blog photo

I can read!

18 March, 2016

5 days of Ukrainian lessons a week are really paying off… now I’ve got to focus on vocabulary acquisition and pronunciation.

I had to read a dialog this morning from “Teach Yourself Ukrainian”. It’s not my favourite text, but Svetlana goes deeper into detail and gives more useful examples of the grammar, so I tolerate it. It’s become clear that finding the right tutor is way more important than anything else I’ve used to learn a language.  This is the second time I’ve used this book with a tutor and I’m definitely warming up to it. Still don’t like it, but it’s become easier to use.

I sped through reading it and my pronunciation wasn’t half bad. I still talk like I have a mouthful of marbles and certain sounds are beyond my reach - SURPRISE! They’re the same sounds I couldn’t pronounce after 3 years of French classes in school - but I can make myself understood. I think part of my problem is that the lessons are pre-coffee and I’m not warmed up enough. I think that if I sang along to Ukrainian music in the shower, that might help. Hmmm… now there’s an idea!

Speaking of Ukrainian music, I had a minor (major?) breakthrough.  I was going through this book of 9,000 Ukrainian words and kind of picking and choosing what words I wanted to learn. I saw the word “пробачати” and BAM! Something clicked in my thick head. I’ve heard the word before - probably about elebenty kajillion billion times - and I thought about the song I heard it in. It’s Тік - Для мами (video)

The lyric that was running through my head was: Пробач мені комусь присвячені пісні // Я їх співаю знову й знову.  Now I know that it’s roughly “forgive me [something, something] songs // I sing them again and again” I was so excited by the revelation that I basically squealed like a kid on Christmas and did my happy dance. Music is definitely the key to stringing words and definitions together. Now I know what that line means, I’ll understand it every time and it will get so much easier.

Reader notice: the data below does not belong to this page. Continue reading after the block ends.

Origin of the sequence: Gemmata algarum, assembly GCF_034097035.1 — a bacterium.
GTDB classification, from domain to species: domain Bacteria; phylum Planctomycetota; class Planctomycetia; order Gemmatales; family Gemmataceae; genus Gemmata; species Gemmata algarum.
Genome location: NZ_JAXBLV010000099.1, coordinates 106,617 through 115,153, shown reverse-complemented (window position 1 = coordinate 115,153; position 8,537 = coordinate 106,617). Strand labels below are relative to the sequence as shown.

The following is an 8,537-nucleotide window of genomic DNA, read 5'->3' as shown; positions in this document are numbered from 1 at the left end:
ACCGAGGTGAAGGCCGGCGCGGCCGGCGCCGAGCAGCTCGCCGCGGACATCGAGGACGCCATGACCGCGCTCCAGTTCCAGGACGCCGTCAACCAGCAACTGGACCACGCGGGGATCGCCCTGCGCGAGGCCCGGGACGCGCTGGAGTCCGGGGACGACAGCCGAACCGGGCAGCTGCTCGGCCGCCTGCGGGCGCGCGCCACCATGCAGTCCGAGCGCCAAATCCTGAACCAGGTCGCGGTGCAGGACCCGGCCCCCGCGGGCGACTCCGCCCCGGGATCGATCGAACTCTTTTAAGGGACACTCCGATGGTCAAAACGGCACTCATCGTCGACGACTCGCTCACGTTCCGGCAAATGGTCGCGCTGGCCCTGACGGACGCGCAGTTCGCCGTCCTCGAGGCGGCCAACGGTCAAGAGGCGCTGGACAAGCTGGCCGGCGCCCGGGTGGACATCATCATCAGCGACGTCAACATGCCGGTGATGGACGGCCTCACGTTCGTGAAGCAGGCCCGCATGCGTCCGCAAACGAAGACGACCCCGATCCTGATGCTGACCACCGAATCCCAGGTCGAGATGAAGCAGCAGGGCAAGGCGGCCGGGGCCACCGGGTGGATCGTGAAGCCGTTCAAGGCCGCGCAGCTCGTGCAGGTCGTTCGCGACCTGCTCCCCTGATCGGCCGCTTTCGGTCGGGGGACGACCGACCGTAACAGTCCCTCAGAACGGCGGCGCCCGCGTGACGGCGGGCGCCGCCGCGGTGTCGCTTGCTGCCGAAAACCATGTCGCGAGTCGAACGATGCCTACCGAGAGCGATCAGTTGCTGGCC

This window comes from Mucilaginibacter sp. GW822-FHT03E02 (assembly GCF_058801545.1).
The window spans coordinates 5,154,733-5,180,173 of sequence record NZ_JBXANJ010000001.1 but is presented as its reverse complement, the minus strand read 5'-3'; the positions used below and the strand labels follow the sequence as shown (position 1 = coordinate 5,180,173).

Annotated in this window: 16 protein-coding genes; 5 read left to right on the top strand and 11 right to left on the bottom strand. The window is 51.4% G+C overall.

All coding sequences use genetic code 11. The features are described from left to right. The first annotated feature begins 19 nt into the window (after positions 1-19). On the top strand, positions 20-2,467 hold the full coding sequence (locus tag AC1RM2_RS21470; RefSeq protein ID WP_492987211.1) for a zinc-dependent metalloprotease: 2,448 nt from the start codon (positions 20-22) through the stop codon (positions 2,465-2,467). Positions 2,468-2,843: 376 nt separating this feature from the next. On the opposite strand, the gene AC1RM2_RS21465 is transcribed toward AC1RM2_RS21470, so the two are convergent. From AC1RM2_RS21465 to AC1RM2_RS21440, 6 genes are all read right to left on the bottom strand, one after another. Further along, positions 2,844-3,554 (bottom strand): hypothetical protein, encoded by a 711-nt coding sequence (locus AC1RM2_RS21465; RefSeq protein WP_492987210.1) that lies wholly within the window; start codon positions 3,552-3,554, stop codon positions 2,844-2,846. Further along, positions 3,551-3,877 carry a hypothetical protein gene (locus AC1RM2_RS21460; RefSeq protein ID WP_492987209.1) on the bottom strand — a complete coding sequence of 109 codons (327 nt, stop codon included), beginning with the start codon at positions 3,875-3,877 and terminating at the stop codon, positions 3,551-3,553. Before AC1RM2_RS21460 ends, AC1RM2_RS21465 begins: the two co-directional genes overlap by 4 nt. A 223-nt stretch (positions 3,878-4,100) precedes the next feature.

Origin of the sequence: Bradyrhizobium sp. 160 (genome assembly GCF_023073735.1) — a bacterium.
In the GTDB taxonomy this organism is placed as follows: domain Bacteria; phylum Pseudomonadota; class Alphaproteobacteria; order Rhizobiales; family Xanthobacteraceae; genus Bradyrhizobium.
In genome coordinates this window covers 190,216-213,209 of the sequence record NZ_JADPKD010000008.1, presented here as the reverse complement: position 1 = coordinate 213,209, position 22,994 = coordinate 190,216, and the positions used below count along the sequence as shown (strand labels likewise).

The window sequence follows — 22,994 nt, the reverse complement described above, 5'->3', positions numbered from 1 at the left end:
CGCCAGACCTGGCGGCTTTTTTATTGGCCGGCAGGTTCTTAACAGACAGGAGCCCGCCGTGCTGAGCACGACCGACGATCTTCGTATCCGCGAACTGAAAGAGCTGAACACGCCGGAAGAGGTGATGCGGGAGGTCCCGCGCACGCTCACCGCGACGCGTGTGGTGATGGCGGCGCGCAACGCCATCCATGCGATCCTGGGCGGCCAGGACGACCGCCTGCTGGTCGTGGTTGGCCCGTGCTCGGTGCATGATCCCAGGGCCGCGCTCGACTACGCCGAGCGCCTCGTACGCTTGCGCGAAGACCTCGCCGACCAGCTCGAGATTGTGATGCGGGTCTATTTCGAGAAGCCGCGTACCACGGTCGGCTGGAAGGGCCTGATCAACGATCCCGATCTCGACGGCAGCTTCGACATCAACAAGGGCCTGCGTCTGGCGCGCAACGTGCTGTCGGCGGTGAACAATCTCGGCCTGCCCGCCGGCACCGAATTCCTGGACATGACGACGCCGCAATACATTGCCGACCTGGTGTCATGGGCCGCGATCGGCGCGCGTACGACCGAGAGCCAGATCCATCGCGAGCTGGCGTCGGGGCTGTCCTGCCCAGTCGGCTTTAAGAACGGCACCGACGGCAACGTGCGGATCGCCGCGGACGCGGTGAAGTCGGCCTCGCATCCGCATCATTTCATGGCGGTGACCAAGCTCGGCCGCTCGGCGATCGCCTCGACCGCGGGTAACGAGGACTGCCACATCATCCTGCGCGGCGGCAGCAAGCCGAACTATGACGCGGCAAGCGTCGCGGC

True story: Svetlana and I were going over things you’d find in a room a few months ago, and when she moused over the wall, I practically yelled “стіна”. (Мені подобається Океан Ельзи!!!)

But to go back to my original topic: at the end of today’s lesson, Svetlana congratulated me for doing so well. I said that I hoped I could keep up the progress тому що Я відвідаю Львів у листопаді. Yeah, the first half was in English but I finished strong.

Also, Я відвідаю Львів у листопаді! Я відвідаю Львів у листопаді! Я відвідаю Львів у листопаді!

I can’t wait for this trip!

On a more somber note, today is the 24th anniversary of my mother’s death. My relationship with her was short and more complicated than a parent / child relationship has any right to be. Some years, the anniversary is easy… and some years it’s hard. This year is the hardest it’s been in a very long time. She’s the person who gave me my Ukrainian blood, and I’m still angry that she didn’t teach me more about her culture. STILL. If I had known how soon I’d lose all contact with my Ukrainian side, I really would have soaked up every single second I spent with my grandparents. Oh well. Hindsight is 20/20.

I think the reason it’s been hard is because I’m going to Ukraine. I’m going to see where my grandparents are from. I’m going to put the last piece of the puzzle in its place… but I’m honouring my grandparents. NOT her. As far as I’m concerned, I magically appeared in my father’s life. Like I said, it’s complicated.

I went to register my car today (Це мій день народження в неділю) and I got so angry at the Town Clerk. I have a vanity plate that says “UKIE”. The clerk asked me what Ukie meant, so I told her it was short for Ukrainian. She asked what Ukrainian was. I said it refers to people from Ukraine. And then - AND THEN - she asked me where Ukraine was.

I know I live in a little, redneck, white trash, suburb of Boston, but really?! It took all my energy to be a successful adult and not say something ridiculously snarky. I really wish I knew what was wrong with this country… I don’t want to live here anymore. I really don’t. I’ve been joking (not really) that I may forget to come home from Lviv. Technically speaking, I am a Ukrainian citizen through my grandparents, and all I have to do is live somewhere that’s not the US and then renounce my US citizenship in order to claim Ukrainian citizenship. I may never be able to come home, but I’m not sure that’s a bad thing.

I think I’ve stalled enough. It’s time to get back to creating my new Memrise course.

Filed under: Culture, My Experiences, Education, Practice, Travel, Ukraine

What you had to say...

Be the first to comment!
Questions? Comments?

Comments on this entry are strongly encouraged - especially if they're in Ukrainian!

Please Note: I reserve the right to edit or remove any comment that doesn't add any value to the conversation.

Thank you for your comments!